One of things I teach my 2nd graders is to use "I-statements". They are developmentally ready to cognitively process the idea that "I-statements" are much stronger than "You ______________." I give them this visual: when we go around, speaking to others with the "You did ________ to me!" or "You always ______________ me!", it is like taking my finger and pointing it at them. I ask them to think of their friends as mirrors. We talk about how the entire function of a mirror is simply to reflect. And when my big "you-finger" is pointing into that mirror, it is really just pointing right back at me! Instead, we practice making I-statements such as "I feel sad when you cut me in line because that is rude." or "I'm sorry I hurt your feelings when I called you 'stupid'."
These two chapters were like mirrors. Mirrors that reflected there are times when I am most definitely using my you-finger rather than my I-statement. Nothing like eating my own words, eh?!
But I'm so grateful. I'm grateful because I have a chance to change my behaviors. More than that, it is my responsibility to do so. Here's a few thoughts about Chapters Two and Three:
Truth matters. Realizing that my interpretation of truth depends on my belief about what I can control is vital. I am inevitably going to have my mom and dad's voice in my head. I am always going to remember how it felt to be a child in their home. But my responsibility is take the initiative to control myself and thus create the environment I want my children to have, not just a reincarnation of what I experienced. "The ability to manage yourself and your children towards the goals that you have in being a parent rests in the ability to tell yourself what to do and do it no matter what they've done or are doing." (p. 80) I wrote in the margins of Chapter Two, "Knowing how I want to respond and doing it are two separate entities at times!". In other words, my filter better be working at all times. Sometimes I just need to zip it and think!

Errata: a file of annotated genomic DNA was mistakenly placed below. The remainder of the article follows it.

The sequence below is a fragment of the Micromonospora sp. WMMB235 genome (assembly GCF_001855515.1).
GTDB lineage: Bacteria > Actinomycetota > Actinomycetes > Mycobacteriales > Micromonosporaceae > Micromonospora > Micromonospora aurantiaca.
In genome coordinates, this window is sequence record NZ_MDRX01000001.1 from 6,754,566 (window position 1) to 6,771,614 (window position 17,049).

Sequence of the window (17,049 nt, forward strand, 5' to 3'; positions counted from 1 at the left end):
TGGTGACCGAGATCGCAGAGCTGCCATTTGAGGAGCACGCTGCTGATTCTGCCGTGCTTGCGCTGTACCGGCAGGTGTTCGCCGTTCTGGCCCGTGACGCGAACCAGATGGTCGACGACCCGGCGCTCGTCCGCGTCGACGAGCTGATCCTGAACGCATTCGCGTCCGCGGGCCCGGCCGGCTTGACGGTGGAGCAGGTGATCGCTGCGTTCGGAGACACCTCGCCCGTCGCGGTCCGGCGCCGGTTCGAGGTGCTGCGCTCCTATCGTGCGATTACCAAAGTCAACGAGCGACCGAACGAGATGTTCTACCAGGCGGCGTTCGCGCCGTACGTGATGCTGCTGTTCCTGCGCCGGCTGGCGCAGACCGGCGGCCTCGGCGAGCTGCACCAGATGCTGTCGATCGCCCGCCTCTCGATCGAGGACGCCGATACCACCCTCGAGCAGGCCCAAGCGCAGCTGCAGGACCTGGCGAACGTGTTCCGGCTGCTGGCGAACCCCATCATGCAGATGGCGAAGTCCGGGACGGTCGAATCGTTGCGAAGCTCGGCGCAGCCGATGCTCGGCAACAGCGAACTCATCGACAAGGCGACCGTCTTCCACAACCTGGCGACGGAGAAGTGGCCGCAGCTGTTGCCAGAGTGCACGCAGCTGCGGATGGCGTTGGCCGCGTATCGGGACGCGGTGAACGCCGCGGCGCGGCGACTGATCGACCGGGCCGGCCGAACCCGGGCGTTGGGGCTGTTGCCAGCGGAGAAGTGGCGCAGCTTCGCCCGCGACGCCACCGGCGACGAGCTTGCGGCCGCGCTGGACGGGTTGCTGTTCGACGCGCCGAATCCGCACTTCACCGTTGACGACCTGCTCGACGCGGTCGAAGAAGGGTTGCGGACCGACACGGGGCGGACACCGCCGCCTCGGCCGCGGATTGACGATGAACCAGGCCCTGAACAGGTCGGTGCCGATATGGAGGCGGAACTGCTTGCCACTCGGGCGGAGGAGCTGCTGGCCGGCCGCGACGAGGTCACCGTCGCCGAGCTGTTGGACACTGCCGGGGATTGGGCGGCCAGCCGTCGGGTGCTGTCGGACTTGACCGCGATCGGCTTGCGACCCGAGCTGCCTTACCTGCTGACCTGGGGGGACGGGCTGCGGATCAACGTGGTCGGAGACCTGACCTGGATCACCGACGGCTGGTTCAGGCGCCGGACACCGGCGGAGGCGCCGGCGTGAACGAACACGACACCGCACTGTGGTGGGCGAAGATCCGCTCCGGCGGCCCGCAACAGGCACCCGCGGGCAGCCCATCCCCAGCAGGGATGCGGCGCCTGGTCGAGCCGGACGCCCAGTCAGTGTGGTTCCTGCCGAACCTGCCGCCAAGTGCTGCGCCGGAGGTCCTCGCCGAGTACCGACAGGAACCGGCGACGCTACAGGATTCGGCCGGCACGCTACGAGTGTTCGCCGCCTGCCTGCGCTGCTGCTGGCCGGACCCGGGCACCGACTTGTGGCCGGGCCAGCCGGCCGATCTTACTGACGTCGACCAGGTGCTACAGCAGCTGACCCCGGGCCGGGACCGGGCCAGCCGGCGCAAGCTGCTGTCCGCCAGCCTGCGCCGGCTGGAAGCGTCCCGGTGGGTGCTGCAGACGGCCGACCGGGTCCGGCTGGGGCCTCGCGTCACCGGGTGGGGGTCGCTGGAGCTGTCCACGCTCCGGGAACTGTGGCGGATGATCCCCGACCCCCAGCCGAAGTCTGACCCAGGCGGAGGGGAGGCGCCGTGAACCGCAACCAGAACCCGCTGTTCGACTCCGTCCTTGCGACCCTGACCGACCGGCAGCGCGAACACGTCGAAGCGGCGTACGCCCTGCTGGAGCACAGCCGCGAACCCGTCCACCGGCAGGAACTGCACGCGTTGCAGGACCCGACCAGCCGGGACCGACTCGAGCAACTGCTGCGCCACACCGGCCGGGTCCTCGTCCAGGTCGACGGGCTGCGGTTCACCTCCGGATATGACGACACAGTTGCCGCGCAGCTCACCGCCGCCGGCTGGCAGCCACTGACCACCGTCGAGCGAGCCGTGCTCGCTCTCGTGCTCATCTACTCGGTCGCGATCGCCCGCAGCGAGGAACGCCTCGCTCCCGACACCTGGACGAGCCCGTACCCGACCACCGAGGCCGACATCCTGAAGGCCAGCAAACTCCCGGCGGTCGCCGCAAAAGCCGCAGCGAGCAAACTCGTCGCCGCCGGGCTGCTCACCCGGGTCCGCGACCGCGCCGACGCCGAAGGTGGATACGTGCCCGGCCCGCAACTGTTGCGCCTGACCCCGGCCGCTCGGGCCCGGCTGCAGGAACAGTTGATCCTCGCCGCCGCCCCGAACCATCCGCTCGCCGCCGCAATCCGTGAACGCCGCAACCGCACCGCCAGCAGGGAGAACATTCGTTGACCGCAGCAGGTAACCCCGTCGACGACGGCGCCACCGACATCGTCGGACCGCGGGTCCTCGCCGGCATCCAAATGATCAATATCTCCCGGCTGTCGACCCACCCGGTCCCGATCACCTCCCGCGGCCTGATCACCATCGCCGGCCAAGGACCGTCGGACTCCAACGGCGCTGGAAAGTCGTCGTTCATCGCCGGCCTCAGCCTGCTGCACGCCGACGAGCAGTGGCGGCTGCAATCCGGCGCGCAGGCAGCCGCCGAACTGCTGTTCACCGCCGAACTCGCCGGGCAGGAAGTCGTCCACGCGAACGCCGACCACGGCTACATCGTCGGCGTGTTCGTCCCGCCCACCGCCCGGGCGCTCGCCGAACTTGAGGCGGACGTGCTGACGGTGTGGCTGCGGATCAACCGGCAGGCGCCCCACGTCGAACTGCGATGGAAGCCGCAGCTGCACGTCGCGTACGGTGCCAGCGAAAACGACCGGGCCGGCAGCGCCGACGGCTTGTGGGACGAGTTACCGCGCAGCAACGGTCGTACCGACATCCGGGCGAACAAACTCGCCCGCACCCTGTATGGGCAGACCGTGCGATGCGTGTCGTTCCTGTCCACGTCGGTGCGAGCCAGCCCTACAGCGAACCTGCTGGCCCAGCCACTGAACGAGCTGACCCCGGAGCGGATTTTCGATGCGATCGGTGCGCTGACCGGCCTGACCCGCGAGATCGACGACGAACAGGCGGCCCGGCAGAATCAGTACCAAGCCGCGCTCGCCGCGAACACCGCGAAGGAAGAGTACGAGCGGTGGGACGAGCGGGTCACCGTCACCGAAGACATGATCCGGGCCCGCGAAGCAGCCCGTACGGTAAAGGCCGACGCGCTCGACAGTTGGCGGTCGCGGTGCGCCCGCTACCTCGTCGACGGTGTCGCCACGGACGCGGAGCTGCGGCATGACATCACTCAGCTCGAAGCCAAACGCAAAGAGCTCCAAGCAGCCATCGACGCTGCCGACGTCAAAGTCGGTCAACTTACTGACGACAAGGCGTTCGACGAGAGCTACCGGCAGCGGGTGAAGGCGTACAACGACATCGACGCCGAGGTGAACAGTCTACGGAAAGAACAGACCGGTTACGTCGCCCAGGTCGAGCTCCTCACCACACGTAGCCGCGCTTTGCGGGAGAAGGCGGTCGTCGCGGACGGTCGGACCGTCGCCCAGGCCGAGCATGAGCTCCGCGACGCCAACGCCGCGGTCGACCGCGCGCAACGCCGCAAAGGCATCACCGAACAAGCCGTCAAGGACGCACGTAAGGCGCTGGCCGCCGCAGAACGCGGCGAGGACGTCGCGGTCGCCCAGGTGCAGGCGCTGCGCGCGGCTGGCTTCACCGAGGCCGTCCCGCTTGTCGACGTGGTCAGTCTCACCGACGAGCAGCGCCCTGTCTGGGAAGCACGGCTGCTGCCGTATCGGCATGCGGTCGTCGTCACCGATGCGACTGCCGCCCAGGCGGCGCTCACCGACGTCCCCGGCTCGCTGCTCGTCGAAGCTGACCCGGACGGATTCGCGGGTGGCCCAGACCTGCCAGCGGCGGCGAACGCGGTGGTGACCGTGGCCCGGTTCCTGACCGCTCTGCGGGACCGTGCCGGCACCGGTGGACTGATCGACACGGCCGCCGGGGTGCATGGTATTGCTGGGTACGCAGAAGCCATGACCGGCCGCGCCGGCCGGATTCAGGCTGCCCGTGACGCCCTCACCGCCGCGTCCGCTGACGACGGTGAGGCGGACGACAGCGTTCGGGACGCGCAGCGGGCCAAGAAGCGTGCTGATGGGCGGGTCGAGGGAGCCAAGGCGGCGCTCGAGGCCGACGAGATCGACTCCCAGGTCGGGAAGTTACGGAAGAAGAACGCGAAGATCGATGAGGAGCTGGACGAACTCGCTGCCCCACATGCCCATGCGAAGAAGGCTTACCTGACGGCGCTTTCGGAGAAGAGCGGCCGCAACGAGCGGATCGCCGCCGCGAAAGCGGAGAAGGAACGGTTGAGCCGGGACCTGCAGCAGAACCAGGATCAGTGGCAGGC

My children are my garden. I have 3 goals for them:
1) to have healthy relationships;
2) to be able to set healthy limits for themselves; and
3) to value a strong connection with their parents and siblings.
Thus, I have 3 goals don't I?!
1) I will act and react in a healthy way, despite their behavior and choices.
2) I will model healthy limits for self, as well as give them healthy choices and consequences from which to choose.
3) I will highly value my connection to them physically, socially, emotionally, and spiritually.
The practical piece Silk recommends (and that I plan to begin to implement immediately!) is fall-back phrases; a few default responses I can use when they have hit my disrespect button or are demanding my attention by performing negatively. (And believe-you-me, I need these!) Nothings gets my blood pumping faster than disrespect.
I don't know.
That could be.
I'm picturing these phrases as compost for my 'garden'. I am willing to take a risk on this fertilizer as a means for which my home will have even greater peace and joy and self-control and love. Gal 5:22, 23